Inexperienced writers are often worried about their ideas being stolen. May I suggest that you research this concern, on Google or your favourite search engine, to discover how unfounded are such fears. I have often set an exercise for a writing group, where I present the main characters, the plot outline and the theme. And in every case, the stories produced are widely, and wildly, different from each other.
To take this further, try working in partnership with another writer to develop a co-authored story, and you will experience how very difficult it is for another writer to adopt your ideas, and vice versa.
However, it is also wise to keep your ideas to yourself until you are clear about the shape and direction of the story. This is because too much input from others, too many well-meant suggestions, will derail your story, and will make it into another story entirely, one which you no longer recognise or ‘own’.
Many years ago, George Polti write a book called The Thirty-Six Dramatic Situations. His thesis was that there are only thirty-six basic plot outlines, and every story ever told will conform to one of these. Although the language of his book is archaic, it is a fascinating theory, and you may enjoy exploring his ideas. Many later writers have taken up the notion, and have developed his original idea, or have drawn their own conclusions about the number of basic plots available. Explore this further on the web, and make your own conclusions.
Inevitably, you will recognise that your own ideas will be ‘stolen’, and in fact, you probably ‘stole’ them yourself. But just as every human individual is unique, so every story has its own unique quality. There may be twenty popular books telling of a brave young lad’s quest to save the kingdom by facing perils, but each book will centre on a unique character, who will have his own code of ethics, and his own way of dealing with the dangers, of relating to his fellows and to his environment. Even before we decide on a time and place for this story, you can see how much variation is possible. Similarly, how many variations on a detective story are there in the book stores and libraries of the world? Millions, but they mostly follow a similar pattern of a quirky individual detective, working alone or in awkward partnership, who faces a complex and seemingly unsolvable challenge. And through ingenuity, daring and cunning, he or she solves the case. Again.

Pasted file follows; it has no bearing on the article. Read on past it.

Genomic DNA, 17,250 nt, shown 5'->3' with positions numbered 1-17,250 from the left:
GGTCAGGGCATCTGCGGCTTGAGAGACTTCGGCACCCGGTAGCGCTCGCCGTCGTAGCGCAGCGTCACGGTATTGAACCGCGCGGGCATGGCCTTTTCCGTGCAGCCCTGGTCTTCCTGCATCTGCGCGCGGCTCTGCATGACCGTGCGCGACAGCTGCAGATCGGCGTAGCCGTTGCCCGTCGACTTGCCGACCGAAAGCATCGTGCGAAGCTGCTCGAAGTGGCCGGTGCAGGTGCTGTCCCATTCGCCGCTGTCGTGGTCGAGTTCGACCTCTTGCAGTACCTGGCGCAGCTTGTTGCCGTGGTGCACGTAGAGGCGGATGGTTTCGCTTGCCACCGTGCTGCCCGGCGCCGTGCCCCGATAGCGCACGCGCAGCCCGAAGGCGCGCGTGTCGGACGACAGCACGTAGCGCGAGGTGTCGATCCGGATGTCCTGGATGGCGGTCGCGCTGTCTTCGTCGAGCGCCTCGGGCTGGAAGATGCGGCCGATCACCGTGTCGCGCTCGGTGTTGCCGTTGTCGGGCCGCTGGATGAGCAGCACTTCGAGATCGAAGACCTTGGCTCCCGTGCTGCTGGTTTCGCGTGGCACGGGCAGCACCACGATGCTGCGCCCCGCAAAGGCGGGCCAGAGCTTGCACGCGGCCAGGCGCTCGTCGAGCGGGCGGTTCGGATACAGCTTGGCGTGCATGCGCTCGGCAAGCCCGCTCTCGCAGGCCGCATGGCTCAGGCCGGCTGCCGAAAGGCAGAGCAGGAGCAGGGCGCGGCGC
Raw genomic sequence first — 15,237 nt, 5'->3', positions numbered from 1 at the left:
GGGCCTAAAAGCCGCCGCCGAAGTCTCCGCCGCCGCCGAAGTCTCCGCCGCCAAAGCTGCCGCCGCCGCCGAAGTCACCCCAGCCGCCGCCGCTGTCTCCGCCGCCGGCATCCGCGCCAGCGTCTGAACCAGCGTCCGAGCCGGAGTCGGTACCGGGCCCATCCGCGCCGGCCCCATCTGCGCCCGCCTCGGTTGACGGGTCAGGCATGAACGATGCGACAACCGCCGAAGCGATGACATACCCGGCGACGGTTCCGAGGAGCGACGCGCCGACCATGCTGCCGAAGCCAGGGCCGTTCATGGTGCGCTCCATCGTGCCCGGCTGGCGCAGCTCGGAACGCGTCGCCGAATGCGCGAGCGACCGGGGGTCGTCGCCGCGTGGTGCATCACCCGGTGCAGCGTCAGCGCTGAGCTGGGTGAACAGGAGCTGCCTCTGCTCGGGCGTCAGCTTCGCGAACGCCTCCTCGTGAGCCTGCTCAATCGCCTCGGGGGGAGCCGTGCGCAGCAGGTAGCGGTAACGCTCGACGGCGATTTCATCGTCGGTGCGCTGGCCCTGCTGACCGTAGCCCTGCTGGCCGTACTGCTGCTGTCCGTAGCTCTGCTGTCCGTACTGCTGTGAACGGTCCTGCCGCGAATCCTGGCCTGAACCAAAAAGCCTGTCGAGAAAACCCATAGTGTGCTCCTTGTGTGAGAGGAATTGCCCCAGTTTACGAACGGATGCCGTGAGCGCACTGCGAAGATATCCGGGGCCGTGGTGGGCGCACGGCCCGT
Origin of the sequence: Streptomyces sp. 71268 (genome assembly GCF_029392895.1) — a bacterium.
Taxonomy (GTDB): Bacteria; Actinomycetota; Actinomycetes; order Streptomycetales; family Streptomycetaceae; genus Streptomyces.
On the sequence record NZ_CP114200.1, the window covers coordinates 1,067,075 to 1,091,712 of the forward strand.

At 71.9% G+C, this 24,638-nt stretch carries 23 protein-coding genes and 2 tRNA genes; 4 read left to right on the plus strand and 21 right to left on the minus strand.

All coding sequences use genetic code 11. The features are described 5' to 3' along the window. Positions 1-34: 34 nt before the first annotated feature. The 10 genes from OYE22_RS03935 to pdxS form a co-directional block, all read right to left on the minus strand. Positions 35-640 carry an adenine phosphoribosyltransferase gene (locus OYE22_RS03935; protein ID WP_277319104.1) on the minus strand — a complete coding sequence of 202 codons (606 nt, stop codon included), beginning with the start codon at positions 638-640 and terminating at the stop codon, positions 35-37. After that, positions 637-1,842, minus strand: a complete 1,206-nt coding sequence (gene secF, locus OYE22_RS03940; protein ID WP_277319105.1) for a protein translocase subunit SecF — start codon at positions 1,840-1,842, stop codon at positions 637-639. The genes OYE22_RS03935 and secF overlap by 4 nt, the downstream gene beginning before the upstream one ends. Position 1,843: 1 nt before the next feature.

So relax, your plot will be stolen. You will steal plots. Humans are storytellers, and humans love to listen to stories. Make your stories fascinating and irresistible by avoiding clichéd characters, by using your skills of observation to reflect familiar patterns of behaviour, and by daring to step out onto new paths. Many new writers produce derivative works, stories which are closely based on a successful book in the marketplace. Even unconsciously, a new writer will be inclined to follow a recognised pattern of success. But you have a unique writing voice; nobody else in the entire universe can tell your story, or can tell a story in your voice. Of course, you need to learn the techniques of a successful writer, and you need to practise and develop your talents. But rest assured, your stories are yours alone. Plots are universal, writing styles come and go in fashion, but your writing voice is yours alone. Cherish this gift, exercise and develop your writing muscle to ensure your voice is loud and clear. Become an irresistible Pied Piper of stories, drawing your rapt readership in your wake. Go for it!